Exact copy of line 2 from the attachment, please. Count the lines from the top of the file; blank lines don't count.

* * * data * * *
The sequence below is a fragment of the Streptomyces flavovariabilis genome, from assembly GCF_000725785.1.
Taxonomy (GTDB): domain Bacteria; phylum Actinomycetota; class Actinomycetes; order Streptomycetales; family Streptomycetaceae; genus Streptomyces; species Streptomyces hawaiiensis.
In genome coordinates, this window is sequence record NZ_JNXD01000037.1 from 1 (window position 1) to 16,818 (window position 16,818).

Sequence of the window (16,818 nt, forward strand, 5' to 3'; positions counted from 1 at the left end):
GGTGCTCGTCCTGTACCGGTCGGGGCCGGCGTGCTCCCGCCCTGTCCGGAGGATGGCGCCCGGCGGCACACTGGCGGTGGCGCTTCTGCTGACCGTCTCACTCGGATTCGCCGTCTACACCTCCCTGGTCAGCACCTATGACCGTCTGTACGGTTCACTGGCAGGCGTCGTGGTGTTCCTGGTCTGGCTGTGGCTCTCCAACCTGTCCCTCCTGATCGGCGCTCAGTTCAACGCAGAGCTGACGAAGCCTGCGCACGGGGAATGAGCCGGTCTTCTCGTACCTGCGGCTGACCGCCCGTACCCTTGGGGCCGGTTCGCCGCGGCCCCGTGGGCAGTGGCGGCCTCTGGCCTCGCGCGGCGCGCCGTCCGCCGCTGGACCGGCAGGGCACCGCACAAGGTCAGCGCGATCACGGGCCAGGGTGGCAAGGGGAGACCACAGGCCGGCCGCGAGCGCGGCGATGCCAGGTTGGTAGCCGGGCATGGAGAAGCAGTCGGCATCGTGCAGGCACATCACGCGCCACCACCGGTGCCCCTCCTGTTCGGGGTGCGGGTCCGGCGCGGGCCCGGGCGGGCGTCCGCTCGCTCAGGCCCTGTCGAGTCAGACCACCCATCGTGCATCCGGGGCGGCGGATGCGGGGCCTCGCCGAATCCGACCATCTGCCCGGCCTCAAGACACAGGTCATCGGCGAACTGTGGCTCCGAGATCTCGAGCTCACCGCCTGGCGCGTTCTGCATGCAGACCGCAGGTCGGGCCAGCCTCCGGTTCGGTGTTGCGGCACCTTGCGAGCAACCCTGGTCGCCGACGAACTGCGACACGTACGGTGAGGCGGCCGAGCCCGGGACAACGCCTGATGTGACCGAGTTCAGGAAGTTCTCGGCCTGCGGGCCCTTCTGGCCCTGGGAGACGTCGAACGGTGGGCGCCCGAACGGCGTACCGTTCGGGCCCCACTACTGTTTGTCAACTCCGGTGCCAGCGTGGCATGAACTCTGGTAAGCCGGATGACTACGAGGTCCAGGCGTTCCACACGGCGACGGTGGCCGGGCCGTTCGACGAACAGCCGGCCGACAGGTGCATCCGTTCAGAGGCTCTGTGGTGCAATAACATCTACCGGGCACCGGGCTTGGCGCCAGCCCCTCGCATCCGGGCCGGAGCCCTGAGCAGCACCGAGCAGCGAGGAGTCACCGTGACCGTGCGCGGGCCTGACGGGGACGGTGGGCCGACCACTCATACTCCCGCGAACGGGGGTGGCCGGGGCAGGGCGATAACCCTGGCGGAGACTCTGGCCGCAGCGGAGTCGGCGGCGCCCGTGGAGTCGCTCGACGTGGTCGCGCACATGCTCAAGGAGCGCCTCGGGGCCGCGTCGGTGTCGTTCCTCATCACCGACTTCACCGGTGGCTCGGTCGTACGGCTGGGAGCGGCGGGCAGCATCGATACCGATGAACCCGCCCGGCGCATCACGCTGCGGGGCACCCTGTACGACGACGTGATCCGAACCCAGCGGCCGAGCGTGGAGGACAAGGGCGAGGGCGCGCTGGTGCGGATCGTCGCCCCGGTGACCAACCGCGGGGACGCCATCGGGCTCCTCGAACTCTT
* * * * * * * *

Taxonomy (GTDB): domain Bacteria; phylum Actinomycetota; class Actinomycetes; order Streptomycetales; family Streptomycetaceae; genus Streptomyces; species Streptomyces hawaiiensis.